“Micro managers are more likely to put processes in place and closely monitor people on whom they are dependent to get jobs done,” says Peter Langford, organisational psychologist and director of Sydney-based Voice Project, a consultancy specialising in employee and client surveys.

“Conscientiousness is a personality type that has consistently shown to have positive outcomes within the workplace, so it’s actually something that you really want,” Langford adds. “But to generalise a bit further, those managers who are anxious and perhaps paranoid within a workplace are likely to be micro managers in a negative way. The conscientious manager is doing it because they want to make sure tasks are done right, whereas the paranoid manager is relying too much on anxiety to drive their behaviour.”

Micro management can also be learned. “[Micro managers] may have worked in cultures with punitive managers and therefore they are very scared to make mistakes or have their team members make them,” says Leanne Faraday-Brash, organisational psychologist and founder of Brash Consulting. “They are very frightened of messing up and only trust the work they do themselves because of the fear of consequences.”

From a personality perspective, macro managers tend to be more relaxed. “If we can generalise at all, managers are more likely to be macro if they have a naturally imaginative, conceptual and holistic way of thinking, which means they are much more likely to focus on the bigger picture,” says Faraday-Brash.

While both macro and micro management styles have clear drawbacks, they are not always ineffective. In fact, highly successful management can result from both styles. Micro managers, for example, are more likely to ensure a sufficient feedback exchange. They are more likely to promote accountability within a team and to ensure progress is clearly measured.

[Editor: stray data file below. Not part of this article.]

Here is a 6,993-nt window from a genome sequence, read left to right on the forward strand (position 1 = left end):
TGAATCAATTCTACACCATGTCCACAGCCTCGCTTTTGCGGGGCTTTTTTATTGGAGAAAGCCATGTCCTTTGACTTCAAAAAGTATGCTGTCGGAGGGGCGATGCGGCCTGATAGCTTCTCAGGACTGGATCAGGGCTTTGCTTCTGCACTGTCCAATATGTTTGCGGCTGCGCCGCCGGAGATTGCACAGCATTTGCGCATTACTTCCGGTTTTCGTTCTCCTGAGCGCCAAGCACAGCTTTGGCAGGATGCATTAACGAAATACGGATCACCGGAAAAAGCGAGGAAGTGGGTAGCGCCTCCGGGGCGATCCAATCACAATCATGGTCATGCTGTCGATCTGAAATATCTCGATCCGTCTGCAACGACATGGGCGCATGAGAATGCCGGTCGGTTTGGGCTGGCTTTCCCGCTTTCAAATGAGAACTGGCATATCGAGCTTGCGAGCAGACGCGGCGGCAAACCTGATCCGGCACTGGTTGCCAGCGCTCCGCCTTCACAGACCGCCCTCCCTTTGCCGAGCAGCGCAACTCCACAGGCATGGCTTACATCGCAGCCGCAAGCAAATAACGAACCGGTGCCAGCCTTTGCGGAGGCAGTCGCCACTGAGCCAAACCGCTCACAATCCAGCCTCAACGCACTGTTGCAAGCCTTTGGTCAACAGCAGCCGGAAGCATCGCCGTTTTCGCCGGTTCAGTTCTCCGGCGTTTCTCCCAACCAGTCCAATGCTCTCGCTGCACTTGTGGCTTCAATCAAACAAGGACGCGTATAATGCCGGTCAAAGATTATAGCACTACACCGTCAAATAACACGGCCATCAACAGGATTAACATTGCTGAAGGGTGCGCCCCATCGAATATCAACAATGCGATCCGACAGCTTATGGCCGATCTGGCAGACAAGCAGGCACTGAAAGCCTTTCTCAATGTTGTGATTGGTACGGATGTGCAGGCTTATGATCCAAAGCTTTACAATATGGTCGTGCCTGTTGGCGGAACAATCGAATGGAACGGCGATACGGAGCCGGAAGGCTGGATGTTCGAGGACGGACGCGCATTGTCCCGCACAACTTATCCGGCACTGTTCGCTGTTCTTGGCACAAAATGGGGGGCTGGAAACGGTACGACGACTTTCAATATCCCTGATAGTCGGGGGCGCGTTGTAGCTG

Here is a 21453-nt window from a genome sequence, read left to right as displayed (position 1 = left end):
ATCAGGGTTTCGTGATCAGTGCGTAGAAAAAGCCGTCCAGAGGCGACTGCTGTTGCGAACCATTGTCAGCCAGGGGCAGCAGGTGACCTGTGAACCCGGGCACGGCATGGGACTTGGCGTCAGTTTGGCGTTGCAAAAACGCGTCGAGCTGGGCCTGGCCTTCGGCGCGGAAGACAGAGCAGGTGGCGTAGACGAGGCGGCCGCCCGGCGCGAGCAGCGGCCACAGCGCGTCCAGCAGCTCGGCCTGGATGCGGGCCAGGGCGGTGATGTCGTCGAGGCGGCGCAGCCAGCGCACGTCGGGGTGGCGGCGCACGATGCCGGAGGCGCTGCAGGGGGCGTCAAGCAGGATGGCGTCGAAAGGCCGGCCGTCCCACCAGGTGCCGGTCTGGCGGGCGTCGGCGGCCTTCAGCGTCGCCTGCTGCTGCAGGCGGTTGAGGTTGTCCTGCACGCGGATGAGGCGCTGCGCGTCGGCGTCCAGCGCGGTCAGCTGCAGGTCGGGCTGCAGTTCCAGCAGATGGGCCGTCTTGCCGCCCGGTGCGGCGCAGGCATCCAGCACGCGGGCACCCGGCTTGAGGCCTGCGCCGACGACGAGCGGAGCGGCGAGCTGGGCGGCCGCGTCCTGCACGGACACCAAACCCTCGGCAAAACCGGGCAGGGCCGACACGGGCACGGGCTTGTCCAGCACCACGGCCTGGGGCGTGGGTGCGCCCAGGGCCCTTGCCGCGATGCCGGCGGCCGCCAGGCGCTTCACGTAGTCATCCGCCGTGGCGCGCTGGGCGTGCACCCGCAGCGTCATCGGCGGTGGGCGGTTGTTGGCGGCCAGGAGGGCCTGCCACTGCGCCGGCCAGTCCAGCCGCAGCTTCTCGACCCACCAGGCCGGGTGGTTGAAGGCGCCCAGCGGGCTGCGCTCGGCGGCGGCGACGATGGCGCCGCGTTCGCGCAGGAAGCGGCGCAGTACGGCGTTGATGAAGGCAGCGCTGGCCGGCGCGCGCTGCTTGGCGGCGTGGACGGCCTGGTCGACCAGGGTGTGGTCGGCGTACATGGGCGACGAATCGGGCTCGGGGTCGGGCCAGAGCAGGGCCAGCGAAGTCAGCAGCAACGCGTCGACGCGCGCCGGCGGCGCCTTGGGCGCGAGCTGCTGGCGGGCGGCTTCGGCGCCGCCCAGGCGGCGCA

Macro managers can bring benefits too. They tend to look at developing employee skills and are interested in helping with their broader career aspirations. Langford says a macro approach to management can only work if employees are competent and happy. “If you have good staff, macro management will give them the space to produce great outcomes.

We see that in a lot of tech-heavy companies. But you need to have staff who are knowledgeable and motivated to get the job done. If you have staff who lack those characteristics you’re not necessarily going to get the results you need with a macro approach.”

Indeed, the success or failure of each management style depends on the people being managed. “There are some sorts of independent, naturally proactive people who are driven batty by micro managers,” says Thompson. “Then there are those who may be less attentive to some of the technical or administrative aspects of their role unless they’ve got someone pushing them along and they actually tend to do better with more of a micro style.”